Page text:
The Navigator L is powered by the same 5.4-liter V8 that drives other Ford trucks. It's good for 300 horsepower and 365 pound-feet of torque, and sends its power through a six-speed automatic transmission. While 300 horses may sound like a full stable, the Navigator L's hefty curb weight keeps it from feeling sprightly. When equipped with the towing package, this full-size SUV can pull up to 8,800 pounds with rear-wheel drive and 8,600 pounds with four-wheel drive. Because the Navigator L weighs more than 6,000 pounds, it does not qualify for EPA fuel economy testing; the lighter, regular-length Navigator rates 12 mpg city/17 mpg highway for 2008.
Lincoln offers a comprehensive list of standard safety features for its flagship SUV, including stability control with a rollover sensor, antilock disc brakes with brake assist and traction control. Airbag coverage includes front-seat side airbags and three-row side curtain airbags. In National Highway Traffic Safety Administration crash tests, the Navigator received five out of five stars for its protection of front occupants in head-on collisions.
The 5.4-liter V8 is responsive, but no one would call the 2008 Lincoln Navigator L quick. The six-speed automatic serves up smooth shifts, but hunts a bit more than we'd like in passing situations. Ride quality is smooth and comfortable, and the cabin is well insulated from noise on the highway. Considering that it weighs more than 6,000 pounds, the big 'Gator offers surprisingly secure and predictable handling around corners, although it's still a big vehicle and demands that you respect it as such. The same applies in tight urban parking situations, where its more than 18-foot length makes maneuvering into parking spots feel like piloting the Carnival Crown Princess into port.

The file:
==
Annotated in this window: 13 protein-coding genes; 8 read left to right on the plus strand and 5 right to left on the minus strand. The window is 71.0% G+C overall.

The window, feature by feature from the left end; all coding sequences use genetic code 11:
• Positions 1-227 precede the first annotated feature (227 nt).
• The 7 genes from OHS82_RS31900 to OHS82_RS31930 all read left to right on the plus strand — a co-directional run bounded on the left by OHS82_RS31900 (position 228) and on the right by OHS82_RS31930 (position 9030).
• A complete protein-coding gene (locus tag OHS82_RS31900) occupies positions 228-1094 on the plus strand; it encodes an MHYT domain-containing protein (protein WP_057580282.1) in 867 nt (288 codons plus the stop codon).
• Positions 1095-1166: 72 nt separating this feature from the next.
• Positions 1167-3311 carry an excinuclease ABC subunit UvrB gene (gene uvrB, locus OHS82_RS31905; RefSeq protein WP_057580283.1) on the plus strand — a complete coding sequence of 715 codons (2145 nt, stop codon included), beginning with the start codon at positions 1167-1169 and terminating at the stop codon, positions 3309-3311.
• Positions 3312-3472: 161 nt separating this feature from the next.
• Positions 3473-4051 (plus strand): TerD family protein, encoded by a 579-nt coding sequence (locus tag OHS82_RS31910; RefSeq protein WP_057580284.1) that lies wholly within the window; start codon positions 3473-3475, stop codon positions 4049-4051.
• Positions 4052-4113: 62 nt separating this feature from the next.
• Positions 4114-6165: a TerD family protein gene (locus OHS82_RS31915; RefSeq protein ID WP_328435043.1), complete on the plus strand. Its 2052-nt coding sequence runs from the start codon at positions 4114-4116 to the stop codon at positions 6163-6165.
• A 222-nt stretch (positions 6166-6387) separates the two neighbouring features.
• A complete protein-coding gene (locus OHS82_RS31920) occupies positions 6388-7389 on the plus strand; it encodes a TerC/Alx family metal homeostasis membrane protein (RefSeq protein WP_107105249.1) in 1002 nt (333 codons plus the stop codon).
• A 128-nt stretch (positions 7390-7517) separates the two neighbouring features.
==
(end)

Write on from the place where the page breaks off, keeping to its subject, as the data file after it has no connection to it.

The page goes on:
The 2008 Navigator L's interior looks like Lincoln traveled back in time, collected some of its designers from 1975 and brought them back to the future to fashion the retro cabin with modern, premium-grade materials. The classic split dash evokes past Lincolns, and the square gauges look as if they were removed wholesale from a '77 Continental Mark V.
Beyond aesthetics, the Navigator L has an immense amount of passenger and cargo space. With the available second-row bench seat, maximum passenger capacity is eight people. The power-folding third-row seat is large enough that full-size adults can actually sit back there, and even when it's up, there are still 42.7 cubic feet of cargo capacity available. When you need more than that, the third row folds in a convenient 60/40 split, yielding 86.3 cubic feet of space. With all the rear seats out of the way, there are an impressive 128.2 cubes -- second only to the Escalade ESV among luxury SUVs.
Edmunds expert review process
This review was written by a member of Edmunds' editorial team of expert car reviewers. Our team drives every car you can buy. We put the vehicles through rigorous testing, evaluating how they drive and comparing them in detail to their competitors.
We're also regular people like you, so we pay attention to all the different ways people use their cars every day. We want to know if there's enough room for our families and our weekend gear and whether or not our favorite drink fits in the cupholder. Our editors want to help you make the best decision on a car that fits your life.